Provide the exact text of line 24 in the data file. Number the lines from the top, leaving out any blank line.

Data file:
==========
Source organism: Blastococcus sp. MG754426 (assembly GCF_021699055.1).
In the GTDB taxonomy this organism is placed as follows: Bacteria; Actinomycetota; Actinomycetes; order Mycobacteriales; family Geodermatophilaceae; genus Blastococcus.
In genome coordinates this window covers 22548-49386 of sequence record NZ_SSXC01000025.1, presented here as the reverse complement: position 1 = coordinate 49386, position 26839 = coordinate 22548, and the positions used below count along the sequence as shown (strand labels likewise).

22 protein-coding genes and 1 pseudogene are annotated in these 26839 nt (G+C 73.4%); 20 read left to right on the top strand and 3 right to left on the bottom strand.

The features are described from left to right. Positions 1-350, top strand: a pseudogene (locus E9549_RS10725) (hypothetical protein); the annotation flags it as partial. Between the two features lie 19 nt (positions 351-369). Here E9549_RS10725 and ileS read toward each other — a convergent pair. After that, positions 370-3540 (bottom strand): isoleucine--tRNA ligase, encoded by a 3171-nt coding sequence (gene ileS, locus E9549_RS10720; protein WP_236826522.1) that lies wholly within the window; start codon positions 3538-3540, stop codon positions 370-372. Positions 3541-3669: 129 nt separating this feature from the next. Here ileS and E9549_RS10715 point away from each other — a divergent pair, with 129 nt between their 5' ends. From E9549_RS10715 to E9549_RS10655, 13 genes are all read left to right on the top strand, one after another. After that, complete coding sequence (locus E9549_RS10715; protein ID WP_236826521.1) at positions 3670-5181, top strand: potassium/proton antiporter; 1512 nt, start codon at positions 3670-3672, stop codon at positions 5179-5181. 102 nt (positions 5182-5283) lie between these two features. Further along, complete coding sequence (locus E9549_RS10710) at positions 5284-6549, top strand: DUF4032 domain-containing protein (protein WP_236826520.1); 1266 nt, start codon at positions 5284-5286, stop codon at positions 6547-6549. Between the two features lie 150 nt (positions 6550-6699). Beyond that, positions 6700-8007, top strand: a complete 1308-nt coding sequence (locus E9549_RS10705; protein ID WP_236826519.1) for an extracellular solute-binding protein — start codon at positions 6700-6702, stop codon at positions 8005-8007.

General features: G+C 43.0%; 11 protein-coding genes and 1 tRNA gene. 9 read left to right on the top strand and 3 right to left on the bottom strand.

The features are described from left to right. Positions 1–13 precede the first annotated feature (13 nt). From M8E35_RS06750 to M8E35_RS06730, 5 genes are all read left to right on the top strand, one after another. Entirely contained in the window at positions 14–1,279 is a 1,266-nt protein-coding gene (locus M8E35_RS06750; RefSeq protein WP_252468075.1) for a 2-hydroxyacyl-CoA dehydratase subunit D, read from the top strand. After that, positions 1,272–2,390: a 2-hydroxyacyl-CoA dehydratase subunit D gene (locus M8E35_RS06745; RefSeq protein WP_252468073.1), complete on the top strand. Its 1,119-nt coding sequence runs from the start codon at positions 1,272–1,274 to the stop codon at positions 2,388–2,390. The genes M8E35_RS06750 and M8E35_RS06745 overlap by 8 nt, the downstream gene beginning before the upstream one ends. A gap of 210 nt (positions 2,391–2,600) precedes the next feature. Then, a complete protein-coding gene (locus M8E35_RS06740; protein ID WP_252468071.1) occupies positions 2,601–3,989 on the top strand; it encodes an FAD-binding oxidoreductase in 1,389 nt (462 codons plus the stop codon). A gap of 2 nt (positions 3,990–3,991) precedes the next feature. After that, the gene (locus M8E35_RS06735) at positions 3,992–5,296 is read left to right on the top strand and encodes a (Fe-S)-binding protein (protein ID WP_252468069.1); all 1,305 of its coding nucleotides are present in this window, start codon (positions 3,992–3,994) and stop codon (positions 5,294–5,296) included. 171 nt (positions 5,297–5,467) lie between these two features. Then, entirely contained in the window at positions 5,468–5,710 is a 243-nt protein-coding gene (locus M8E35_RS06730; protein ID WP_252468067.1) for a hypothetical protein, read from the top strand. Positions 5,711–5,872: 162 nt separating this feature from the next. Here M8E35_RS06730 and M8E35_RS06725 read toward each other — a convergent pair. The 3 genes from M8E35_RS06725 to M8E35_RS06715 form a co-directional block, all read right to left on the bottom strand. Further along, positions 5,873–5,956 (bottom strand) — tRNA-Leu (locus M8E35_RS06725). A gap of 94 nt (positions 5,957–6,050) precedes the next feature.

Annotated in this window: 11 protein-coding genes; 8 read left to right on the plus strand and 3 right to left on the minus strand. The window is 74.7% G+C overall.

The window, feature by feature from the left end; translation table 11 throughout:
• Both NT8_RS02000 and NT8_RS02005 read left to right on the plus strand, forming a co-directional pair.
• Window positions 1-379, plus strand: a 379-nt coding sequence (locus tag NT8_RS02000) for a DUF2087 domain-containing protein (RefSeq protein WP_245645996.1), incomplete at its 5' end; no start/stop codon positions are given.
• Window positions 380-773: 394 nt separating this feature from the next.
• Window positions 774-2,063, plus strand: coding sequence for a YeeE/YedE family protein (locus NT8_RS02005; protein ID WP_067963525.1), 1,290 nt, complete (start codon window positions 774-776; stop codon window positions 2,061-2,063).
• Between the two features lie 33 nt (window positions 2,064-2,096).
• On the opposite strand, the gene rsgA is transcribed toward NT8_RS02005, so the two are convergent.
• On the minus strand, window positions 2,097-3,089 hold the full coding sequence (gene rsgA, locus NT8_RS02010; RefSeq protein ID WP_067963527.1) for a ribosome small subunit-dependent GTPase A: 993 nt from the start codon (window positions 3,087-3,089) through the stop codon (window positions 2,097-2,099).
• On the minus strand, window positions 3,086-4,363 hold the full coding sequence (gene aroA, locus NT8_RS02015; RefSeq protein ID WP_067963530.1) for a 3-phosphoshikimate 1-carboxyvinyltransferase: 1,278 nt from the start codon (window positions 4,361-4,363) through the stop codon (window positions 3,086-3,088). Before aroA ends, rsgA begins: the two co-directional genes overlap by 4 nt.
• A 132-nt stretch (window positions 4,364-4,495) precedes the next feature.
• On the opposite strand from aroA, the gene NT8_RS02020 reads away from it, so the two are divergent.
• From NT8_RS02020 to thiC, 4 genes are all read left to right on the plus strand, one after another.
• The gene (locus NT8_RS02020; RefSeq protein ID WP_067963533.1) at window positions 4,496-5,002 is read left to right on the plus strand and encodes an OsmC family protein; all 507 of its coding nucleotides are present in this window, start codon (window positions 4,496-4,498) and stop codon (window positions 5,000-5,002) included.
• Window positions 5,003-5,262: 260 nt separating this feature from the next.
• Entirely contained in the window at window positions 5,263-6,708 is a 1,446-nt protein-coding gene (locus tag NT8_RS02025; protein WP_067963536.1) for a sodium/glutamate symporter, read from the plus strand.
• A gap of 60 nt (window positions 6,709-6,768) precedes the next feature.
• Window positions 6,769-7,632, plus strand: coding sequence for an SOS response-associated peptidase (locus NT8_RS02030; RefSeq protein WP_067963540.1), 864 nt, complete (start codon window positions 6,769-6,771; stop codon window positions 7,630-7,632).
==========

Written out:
• A gap of 60 nt (window positions 6,709-6,768) precedes the next feature.